God’s Love Never Fails

God’s Love Never Fails

This is our fourth week with the prophets of the Old Testament, and one of the things I hope you realize is that they weren’t all the same.

Every single one of them were called by God to share the word in radically different ways.

Elijah was called to do battle with other prophets.

Elisha did miracles like his master and brought healing in the midst of a time of conflict.

Amos stood up for justice, even though he wasn’t a prophet at all.

 

Sometimes, God called these prophets to speak the word to those in power, those in leadership.

And sometimes, God called the prophets to demonstrate with their very lives… to be an example to the world of God’s intentions.  They were called to acts of witness.

 

So today, we are going to hear God’s word through a living sermon, too.

I have here all of the things you expect for making a simple box cake mix.  Except, we are going to make it better…

 

God asked me to use Devil’s Food Cake Mix… because we all are tempted by sin in our lives.

Now, typically, I’d add some tap water to this recipe…. It calls for 1 1/3 cups.  But God is tired of lukewarm Christians, so we are going to use really really really hot water.

This recipe also calls for some eggs.  1, 2, 3.  But Jesus reminds us that his yoke is easy and his burden is light… so we are going to add some egg yolks to this recipe.  1…. And 2…..

And then, instead of using vegetable oil like I might normally do, we are going to use real, melted butter.  God doesn’t want us to substitute cheap grace for the real stuff of prevenient, justifying and sanctifying grace that transforms our lives.

Okay then, now we mix it all up and we pour it out into the pan. And it takes a lot of work to mix it up.  And faith is like that too.  There are lumps and difficulties.  We can’t just throw everything in and hope it turns out okay. You have to work out your salvation with fear and trembling.

And, we are going to add one more thing.  Now that it’s mixed, we pour it in and we are going to sprinkle the top with some sugar.  And that is because when we work our faith, we tend to get puffed up and inflated and think we are earning our salvation, and this very subtle layer will help keep our pride at the proper density.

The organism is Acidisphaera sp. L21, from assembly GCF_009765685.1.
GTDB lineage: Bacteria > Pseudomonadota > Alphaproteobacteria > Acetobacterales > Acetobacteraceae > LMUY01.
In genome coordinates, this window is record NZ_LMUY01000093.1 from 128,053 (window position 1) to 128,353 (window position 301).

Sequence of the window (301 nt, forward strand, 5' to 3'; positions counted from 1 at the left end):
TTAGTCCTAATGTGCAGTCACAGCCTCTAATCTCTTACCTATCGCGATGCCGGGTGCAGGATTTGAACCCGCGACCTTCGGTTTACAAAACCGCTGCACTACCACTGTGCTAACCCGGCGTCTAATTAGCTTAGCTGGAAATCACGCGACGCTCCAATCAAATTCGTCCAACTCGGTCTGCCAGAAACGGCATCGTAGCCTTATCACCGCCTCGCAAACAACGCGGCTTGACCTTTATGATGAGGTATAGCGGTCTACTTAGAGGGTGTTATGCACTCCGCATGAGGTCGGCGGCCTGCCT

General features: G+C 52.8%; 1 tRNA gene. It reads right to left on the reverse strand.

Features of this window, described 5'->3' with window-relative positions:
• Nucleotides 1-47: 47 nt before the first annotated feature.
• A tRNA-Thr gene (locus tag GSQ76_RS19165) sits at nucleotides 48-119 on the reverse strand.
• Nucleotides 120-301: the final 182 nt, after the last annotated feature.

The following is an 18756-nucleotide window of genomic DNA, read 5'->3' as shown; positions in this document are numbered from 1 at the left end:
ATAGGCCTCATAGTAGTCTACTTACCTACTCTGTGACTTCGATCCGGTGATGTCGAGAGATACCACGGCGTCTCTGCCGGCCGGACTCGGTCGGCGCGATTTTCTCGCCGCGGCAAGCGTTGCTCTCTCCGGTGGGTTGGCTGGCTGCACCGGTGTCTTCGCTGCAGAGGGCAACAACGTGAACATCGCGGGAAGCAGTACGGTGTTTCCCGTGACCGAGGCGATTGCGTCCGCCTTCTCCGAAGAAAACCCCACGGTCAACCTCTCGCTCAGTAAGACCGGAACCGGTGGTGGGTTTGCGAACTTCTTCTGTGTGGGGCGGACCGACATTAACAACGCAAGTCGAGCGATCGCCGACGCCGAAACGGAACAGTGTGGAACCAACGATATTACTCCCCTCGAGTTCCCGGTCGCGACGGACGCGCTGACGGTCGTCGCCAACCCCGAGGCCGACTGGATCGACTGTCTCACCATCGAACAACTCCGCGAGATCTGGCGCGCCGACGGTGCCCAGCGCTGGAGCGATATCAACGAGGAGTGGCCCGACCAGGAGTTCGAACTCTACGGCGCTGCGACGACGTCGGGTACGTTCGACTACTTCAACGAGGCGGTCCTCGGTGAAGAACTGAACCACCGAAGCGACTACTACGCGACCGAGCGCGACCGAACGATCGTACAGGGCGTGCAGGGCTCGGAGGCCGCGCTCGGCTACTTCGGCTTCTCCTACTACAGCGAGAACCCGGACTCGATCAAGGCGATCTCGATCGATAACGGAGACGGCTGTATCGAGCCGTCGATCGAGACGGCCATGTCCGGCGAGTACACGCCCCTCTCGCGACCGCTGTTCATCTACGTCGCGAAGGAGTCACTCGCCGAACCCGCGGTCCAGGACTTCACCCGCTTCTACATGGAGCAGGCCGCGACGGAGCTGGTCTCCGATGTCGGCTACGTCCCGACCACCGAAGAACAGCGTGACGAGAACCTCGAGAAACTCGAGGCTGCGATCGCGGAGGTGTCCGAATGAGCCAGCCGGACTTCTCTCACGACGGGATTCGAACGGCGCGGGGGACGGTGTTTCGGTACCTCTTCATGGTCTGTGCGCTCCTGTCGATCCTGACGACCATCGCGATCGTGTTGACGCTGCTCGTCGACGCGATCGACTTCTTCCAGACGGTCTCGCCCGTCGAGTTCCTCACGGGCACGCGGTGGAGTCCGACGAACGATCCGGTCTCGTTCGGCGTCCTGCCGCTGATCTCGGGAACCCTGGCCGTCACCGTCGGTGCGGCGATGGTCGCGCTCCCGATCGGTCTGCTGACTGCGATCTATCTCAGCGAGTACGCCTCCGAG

And then, we bake the cake and it will taste absolutely delicious.  [puts raw cake batter to the side]

 

What… were you waiting for the finished product?

I did cut corners by having the water and butter right there, ready to go, but this demonstration is in REAL TIME.

So unless we want to put the whole service on hold for 40 minutes while we go preheat the oven and stick the cake in the oven, I think we had better just keep going 😉

God wants to build the spiritual fruit of patience in your lives, after all

 

That is the really difficult thing about demonstrating God’s word.  It had to happen in real time.

And for someone like Hosea, that meant a lifetime commitment to demonstrating God’s word through his actions.

As we heard in our scripture this morning, the Lord told Hosea to go and marry a prostitute and to have children together.

So even if Gomer and Hosea eloped and got married that very day, this demonstration, this living sermon, was going to take at least nine months before Hosea received the next command… to name the baby Jezreel, because the King would be punished for the sins of past generations.

And then, another child came into their lives… a daughter who was named “No Compassion” because God was done having compassion on the people.

And then another child… born after the second had finished nursing.  A son who was to be named “Not My People” because the people of the land were not acting like God’s people.

 

Hosea wasn’t just speaking to the head priest or the king of the land.  He and Gomer were bearing children that bore the marks of God’s prophecies.  And their very marriage represented the relationship between God and the people of the land, who sold themselves to other gods instead of being faithful to their God.